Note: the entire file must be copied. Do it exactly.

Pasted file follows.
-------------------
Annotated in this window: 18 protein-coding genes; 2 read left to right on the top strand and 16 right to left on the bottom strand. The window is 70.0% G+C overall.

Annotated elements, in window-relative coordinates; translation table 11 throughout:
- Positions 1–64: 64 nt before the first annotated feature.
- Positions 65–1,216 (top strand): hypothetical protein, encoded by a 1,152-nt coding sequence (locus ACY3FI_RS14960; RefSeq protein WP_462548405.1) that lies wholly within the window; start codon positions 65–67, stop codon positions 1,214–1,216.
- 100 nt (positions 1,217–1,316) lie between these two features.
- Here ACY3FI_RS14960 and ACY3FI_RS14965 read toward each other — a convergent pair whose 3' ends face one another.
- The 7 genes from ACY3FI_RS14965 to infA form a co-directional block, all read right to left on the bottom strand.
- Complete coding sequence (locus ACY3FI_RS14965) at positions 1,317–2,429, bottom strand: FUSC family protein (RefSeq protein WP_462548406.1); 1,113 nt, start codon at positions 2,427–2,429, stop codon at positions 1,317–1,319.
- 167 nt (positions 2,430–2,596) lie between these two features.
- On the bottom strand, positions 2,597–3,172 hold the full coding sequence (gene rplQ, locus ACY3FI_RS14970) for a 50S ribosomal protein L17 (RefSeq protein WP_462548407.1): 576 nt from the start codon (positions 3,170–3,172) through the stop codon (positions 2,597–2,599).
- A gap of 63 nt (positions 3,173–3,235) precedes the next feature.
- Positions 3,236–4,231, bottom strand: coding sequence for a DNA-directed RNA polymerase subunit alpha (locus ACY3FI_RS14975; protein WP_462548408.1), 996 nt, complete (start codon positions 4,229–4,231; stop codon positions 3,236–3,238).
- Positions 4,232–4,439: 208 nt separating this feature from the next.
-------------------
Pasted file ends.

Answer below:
Annotated in this window: 18 protein-coding genes; 2 read left to right on the top strand and 16 right to left on the bottom strand. The window is 70.0% G+C overall.

Annotated elements, in window-relative coordinates; translation table 11 throughout:
- Positions 1–64: 64 nt before the first annotated feature.
- Positions 65–1,216 (top strand): hypothetical protein, encoded by a 1,152-nt coding sequence (locus ACY3FI_RS14960; RefSeq protein WP_462548405.1) that lies wholly within the window; start codon positions 65–67, stop codon positions 1,214–1,216.
- 100 nt (positions 1,217–1,316) lie between these two features.
- Here ACY3FI_RS14960 and ACY3FI_RS14965 read toward each other — a convergent pair whose 3' ends face one another.
- The 7 genes from ACY3FI_RS14965 to infA form a co-directional block, all read right to left on the bottom strand.
- Complete coding sequence (locus ACY3FI_RS14965) at positions 1,317–2,429, bottom strand: FUSC family protein (RefSeq protein WP_462548406.1); 1,113 nt, start codon at positions 2,427–2,429, stop codon at positions 1,317–1,319.
- 167 nt (positions 2,430–2,596) lie between these two features.
- On the bottom strand, positions 2,597–3,172 hold the full coding sequence (gene rplQ, locus ACY3FI_RS14970) for a 50S ribosomal protein L17 (RefSeq protein WP_462548407.1): 576 nt from the start codon (positions 3,170–3,172) through the stop codon (positions 2,597–2,599).
- A gap of 63 nt (positions 3,173–3,235) precedes the next feature.
- Positions 3,236–4,231, bottom strand: coding sequence for a DNA-directed RNA polymerase subunit alpha (locus ACY3FI_RS14975; protein WP_462548408.1), 996 nt, complete (start codon positions 4,229–4,231; stop codon positions 3,236–3,238).
- Positions 4,232–4,439: 208 nt separating this feature from the next.